I think it is possible to be more sophisticated about possible human motivations other than having a gun pointed at your head, but your outline of the tyranny of democracy is compelling and persuasive.
I think European IT has less soul (or at any rate less coherence in its culture) than does the US flava. And dibs where dibs are due: when the Americans put their mind to something (like IT) they really can be rather competent. But there's a lot of German hackers out there who would not agree that they lack soul. And logiciel libre can have une certaine elegance.
I don't think he'd get far with that line of argument if British local authority planners were involved in the dispute. Ancient English common law traditions of land use have much to commend them, though I do not know if the potential for their writ stretches to the moon's surface or not.
No doubt he's bought the vehicle, but it seems like the ownership of the parking spot may still be contested. Still, I guess he's got a better excuse than most to mount a private space program so he can go and pick it up. In this instance, the moon artefact was bought direct from its owner, but it's also fun to think about the problems the delivery page would have caused eBay's programmers if it had passed through the used space vehicle market that way.
I too am a physician. >The only way doctors are going to go to EMR systems is when they improve the bottom line. may be true, but reflects the lamentable ethics of the American profession. The bottom line you should care about is the outcome for the patient, who is a member of a population. Good recordkeeping is a keystone of good medical practice, and EMRs offer many potential benefits for both the individual and society: but you insist on privileging the capitalist discourse in all this. Error. Financial incentives may have their place, but to place them at the apex of the value system of a culture is dismal and wrong.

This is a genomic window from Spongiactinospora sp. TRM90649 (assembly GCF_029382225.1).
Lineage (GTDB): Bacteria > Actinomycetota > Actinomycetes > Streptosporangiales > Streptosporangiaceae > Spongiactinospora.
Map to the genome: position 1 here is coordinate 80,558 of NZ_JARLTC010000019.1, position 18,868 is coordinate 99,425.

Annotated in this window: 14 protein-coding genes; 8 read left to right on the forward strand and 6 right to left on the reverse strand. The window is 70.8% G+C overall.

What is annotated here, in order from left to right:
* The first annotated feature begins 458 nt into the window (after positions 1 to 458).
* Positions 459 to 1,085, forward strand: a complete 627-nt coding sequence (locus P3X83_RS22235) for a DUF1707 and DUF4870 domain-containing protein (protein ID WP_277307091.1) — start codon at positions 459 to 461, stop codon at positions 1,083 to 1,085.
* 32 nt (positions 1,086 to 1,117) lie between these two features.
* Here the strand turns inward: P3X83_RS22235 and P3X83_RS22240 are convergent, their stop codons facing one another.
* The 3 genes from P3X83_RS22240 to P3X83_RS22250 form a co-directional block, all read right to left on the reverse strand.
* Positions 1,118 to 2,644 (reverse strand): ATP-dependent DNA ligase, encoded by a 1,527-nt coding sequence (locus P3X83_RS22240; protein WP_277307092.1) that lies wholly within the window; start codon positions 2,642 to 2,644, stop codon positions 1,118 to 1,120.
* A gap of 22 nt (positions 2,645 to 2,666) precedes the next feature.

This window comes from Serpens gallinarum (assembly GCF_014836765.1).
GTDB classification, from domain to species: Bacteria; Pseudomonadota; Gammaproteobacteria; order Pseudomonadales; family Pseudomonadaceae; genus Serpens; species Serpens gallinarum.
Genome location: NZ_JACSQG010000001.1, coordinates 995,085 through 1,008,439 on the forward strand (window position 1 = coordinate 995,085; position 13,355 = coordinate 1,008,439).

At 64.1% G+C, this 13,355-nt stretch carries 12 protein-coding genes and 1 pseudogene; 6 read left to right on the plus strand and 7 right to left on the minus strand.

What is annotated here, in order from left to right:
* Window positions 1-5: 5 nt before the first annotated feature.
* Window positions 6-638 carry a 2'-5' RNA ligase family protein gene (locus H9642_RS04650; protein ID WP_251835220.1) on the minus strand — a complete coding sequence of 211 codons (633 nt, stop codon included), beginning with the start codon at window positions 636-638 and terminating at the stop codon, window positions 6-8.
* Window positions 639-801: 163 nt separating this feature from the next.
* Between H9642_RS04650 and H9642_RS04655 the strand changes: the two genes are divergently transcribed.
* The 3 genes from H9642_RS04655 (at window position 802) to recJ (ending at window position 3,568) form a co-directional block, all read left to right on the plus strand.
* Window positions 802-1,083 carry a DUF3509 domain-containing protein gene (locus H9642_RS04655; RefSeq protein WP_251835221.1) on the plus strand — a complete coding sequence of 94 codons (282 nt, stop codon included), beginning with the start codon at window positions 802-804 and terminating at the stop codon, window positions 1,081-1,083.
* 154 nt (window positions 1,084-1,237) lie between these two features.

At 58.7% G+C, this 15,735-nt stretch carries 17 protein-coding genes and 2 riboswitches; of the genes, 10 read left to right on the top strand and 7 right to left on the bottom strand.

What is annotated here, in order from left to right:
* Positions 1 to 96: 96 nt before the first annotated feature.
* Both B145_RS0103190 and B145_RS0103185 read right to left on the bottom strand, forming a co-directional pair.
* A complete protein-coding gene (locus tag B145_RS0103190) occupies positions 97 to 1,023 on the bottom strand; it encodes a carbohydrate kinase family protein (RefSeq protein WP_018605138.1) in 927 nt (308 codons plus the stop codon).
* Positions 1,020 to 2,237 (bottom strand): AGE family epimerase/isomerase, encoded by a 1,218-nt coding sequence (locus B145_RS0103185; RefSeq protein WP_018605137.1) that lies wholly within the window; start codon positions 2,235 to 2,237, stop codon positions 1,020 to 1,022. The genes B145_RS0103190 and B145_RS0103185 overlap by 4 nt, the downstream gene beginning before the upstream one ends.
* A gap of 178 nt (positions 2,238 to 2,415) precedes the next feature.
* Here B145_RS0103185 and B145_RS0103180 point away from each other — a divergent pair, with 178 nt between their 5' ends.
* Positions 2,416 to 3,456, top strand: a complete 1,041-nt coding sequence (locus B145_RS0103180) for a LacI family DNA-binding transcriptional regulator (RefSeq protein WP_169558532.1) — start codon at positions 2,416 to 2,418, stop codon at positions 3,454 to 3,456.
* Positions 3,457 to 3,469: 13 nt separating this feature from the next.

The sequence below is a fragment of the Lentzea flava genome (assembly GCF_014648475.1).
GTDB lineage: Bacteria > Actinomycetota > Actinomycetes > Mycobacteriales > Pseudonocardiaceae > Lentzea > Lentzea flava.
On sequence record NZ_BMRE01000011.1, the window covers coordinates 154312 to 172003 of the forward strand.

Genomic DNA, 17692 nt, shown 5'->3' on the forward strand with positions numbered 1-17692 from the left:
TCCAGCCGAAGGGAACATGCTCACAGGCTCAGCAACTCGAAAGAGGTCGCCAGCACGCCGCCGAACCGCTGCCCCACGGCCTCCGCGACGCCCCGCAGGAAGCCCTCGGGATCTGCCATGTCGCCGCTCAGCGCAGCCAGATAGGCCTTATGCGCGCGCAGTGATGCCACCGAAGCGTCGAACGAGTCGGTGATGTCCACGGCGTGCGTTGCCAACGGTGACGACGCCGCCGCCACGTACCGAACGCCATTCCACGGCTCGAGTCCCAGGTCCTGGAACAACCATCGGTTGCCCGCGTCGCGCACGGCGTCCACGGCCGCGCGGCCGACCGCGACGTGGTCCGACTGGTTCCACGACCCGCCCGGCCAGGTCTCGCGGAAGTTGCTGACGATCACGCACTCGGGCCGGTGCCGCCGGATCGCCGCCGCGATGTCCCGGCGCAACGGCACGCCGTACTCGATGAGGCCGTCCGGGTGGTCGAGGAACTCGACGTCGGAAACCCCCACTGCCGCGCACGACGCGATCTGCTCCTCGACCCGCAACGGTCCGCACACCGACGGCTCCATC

I had a lot of fun with machines equipped with low end hard drives at a time when 40MB seemed like a big deal compared with 20. The old Mac Plus, the first 9" B&W classic. Of course, its users were normally well content with an 800kB floppy drive, but the former owner had lashed out on a 20MB external hard drive whose audible chattering betrayed its good humour and continuing health. I believe it was powered mainly by clockwork, but it also had a SCSI controller, oldie stylie 50 PIN cables, and a military-grade steel case of generous proportions and massive weight, and a hardworking fan. The sound it made as it booted from off was lovely: like a miniature knife-grinding museum starting up at 11am for Visitors' Hour. But hey! If it's worked this long, it'll probably work a bit longer. I'd advise techniques that use the absolute minimum of violence on the hardware. And once you've got the data backed up and reformatted for the modern reader, think of all the fun you can have if you network up that machine and use it as a webserver for a couple of novels or something.